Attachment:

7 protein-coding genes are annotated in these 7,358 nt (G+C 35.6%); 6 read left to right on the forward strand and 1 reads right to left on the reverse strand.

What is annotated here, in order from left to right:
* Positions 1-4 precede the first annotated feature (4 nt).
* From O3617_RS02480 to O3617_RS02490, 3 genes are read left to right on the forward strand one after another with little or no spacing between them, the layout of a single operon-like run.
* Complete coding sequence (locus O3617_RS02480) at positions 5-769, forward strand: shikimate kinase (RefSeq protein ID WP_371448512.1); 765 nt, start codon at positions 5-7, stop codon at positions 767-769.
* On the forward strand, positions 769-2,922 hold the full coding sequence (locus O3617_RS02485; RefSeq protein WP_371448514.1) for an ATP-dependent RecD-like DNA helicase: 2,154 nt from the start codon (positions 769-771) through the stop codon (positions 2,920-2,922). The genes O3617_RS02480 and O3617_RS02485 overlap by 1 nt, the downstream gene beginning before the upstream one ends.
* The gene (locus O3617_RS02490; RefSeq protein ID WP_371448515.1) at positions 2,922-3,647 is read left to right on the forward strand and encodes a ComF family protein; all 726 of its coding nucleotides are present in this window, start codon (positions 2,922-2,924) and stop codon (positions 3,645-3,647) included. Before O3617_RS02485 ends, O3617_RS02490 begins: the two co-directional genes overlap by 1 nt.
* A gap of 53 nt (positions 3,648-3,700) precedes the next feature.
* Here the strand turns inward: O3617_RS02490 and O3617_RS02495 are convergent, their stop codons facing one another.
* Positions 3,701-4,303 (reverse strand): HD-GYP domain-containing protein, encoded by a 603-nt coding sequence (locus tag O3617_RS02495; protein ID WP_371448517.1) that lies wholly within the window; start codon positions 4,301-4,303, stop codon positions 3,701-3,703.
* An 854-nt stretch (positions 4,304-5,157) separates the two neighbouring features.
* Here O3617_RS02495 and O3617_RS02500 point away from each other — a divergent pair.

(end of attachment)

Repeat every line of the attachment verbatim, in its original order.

7 protein-coding genes are annotated in these 7,358 nt (G+C 35.6%); 6 read left to right on the forward strand and 1 reads right to left on the reverse strand.

What is annotated here, in order from left to right:
* Positions 1-4 precede the first annotated feature (4 nt).
* From O3617_RS02480 to O3617_RS02490, 3 genes are read left to right on the forward strand one after another with little or no spacing between them, the layout of a single operon-like run.
* Complete coding sequence (locus O3617_RS02480) at positions 5-769, forward strand: shikimate kinase (RefSeq protein ID WP_371448512.1); 765 nt, start codon at positions 5-7, stop codon at positions 767-769.
* On the forward strand, positions 769-2,922 hold the full coding sequence (locus O3617_RS02485; RefSeq protein WP_371448514.1) for an ATP-dependent RecD-like DNA helicase: 2,154 nt from the start codon (positions 769-771) through the stop codon (positions 2,920-2,922). The genes O3617_RS02480 and O3617_RS02485 overlap by 1 nt, the downstream gene beginning before the upstream one ends.
* The gene (locus O3617_RS02490; RefSeq protein ID WP_371448515.1) at positions 2,922-3,647 is read left to right on the forward strand and encodes a ComF family protein; all 726 of its coding nucleotides are present in this window, start codon (positions 2,922-2,924) and stop codon (positions 3,645-3,647) included. Before O3617_RS02485 ends, O3617_RS02490 begins: the two co-directional genes overlap by 1 nt.
* A gap of 53 nt (positions 3,648-3,700) precedes the next feature.
* Here the strand turns inward: O3617_RS02490 and O3617_RS02495 are convergent, their stop codons facing one another.
* Positions 3,701-4,303 (reverse strand): HD-GYP domain-containing protein, encoded by a 603-nt coding sequence (locus tag O3617_RS02495; protein ID WP_371448517.1) that lies wholly within the window; start codon positions 4,301-4,303, stop codon positions 3,701-3,703.
* An 854-nt stretch (positions 4,304-5,157) separates the two neighbouring features.
* Here O3617_RS02495 and O3617_RS02500 point away from each other — a divergent pair.